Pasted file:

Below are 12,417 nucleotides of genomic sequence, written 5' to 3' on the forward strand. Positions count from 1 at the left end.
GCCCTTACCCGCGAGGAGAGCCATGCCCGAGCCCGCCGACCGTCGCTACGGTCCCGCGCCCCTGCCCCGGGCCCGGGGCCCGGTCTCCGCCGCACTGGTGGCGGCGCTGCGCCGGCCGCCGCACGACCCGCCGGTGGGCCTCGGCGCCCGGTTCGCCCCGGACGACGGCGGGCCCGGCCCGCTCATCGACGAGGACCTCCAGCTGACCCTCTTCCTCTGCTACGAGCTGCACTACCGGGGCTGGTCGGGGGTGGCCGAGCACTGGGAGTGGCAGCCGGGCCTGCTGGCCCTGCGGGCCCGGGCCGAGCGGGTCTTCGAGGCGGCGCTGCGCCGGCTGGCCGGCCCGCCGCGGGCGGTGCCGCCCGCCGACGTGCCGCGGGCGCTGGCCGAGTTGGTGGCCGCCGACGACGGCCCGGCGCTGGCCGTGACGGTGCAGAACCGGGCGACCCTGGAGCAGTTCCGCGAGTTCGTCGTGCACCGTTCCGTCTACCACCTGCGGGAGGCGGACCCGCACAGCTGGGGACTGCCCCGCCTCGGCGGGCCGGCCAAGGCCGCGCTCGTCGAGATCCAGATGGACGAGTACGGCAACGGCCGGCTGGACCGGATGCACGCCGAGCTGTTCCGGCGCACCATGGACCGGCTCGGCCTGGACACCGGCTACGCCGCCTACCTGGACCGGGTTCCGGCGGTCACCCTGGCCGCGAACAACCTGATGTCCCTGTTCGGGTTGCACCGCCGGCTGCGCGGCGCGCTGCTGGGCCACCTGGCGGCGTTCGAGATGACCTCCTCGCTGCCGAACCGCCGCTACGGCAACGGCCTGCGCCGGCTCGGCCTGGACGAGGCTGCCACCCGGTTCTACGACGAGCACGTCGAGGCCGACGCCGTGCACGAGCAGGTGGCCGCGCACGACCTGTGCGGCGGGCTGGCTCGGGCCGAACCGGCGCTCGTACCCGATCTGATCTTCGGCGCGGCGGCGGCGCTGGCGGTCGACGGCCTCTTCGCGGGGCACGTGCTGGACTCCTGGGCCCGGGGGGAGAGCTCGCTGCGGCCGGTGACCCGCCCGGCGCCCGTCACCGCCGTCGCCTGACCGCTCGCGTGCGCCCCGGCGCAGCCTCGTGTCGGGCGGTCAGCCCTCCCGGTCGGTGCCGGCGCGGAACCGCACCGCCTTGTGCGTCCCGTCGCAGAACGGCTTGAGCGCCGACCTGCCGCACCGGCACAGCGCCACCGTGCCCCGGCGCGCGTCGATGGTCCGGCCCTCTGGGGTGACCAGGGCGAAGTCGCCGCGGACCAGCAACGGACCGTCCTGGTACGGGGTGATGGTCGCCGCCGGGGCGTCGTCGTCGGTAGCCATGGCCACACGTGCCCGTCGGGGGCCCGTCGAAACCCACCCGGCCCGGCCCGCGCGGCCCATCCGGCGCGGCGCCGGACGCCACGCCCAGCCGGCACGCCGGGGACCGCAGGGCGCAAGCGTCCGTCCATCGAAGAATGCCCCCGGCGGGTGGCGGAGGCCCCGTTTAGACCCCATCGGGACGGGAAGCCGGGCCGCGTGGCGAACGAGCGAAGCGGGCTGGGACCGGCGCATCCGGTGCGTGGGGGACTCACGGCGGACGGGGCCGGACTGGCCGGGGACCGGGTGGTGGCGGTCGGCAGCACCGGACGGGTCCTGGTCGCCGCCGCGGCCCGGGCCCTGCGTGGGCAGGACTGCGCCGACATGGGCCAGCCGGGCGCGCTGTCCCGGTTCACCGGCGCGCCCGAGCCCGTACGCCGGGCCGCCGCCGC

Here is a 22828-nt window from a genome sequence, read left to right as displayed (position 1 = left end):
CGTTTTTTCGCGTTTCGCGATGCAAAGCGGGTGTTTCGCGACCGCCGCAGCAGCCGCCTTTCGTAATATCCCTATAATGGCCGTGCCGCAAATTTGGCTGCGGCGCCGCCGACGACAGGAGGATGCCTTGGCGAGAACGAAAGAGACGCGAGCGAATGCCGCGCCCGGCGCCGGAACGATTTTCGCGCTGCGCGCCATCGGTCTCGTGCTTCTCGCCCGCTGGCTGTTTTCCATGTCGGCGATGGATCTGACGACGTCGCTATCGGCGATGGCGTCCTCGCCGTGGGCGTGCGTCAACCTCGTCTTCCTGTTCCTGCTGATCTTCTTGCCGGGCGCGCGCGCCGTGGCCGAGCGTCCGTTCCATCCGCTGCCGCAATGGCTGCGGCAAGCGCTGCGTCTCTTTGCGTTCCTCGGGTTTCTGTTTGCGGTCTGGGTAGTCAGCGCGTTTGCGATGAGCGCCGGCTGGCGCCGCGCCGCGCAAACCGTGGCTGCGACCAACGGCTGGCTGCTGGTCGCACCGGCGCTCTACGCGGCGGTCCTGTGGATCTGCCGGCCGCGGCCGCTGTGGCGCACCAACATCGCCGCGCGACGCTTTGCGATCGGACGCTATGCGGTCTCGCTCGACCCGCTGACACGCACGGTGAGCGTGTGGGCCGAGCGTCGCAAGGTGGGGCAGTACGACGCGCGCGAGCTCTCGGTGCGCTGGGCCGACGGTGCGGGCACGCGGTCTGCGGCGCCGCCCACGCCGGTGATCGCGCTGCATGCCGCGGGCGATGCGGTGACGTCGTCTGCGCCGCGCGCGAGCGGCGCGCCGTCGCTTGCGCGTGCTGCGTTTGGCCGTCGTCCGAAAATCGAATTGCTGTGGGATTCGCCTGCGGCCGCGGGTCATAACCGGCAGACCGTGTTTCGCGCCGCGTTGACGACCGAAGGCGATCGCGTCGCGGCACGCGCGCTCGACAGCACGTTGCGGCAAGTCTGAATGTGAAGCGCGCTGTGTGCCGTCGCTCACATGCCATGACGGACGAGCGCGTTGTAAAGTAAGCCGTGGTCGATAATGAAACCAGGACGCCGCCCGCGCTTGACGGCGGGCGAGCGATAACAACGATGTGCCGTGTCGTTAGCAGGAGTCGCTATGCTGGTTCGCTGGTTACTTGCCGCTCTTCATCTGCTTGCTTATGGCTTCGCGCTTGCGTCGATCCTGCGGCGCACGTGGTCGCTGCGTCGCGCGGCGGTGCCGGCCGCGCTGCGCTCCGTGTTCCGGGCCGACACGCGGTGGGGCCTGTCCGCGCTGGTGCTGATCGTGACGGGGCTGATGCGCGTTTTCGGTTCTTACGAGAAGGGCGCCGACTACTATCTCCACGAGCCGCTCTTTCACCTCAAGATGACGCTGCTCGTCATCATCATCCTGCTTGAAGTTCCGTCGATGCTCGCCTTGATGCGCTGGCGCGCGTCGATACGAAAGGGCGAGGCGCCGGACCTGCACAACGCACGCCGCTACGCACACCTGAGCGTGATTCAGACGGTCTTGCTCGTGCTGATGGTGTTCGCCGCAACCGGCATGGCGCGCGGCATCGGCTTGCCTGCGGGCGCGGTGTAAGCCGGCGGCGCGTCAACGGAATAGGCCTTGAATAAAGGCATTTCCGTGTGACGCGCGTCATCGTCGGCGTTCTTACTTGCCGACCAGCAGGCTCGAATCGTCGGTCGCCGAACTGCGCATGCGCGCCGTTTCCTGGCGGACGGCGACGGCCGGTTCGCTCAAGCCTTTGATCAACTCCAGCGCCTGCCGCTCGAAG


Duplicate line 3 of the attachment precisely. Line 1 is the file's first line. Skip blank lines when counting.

Here is a 22828-nt window from a genome sequence, read left to right as displayed (position 1 = left end):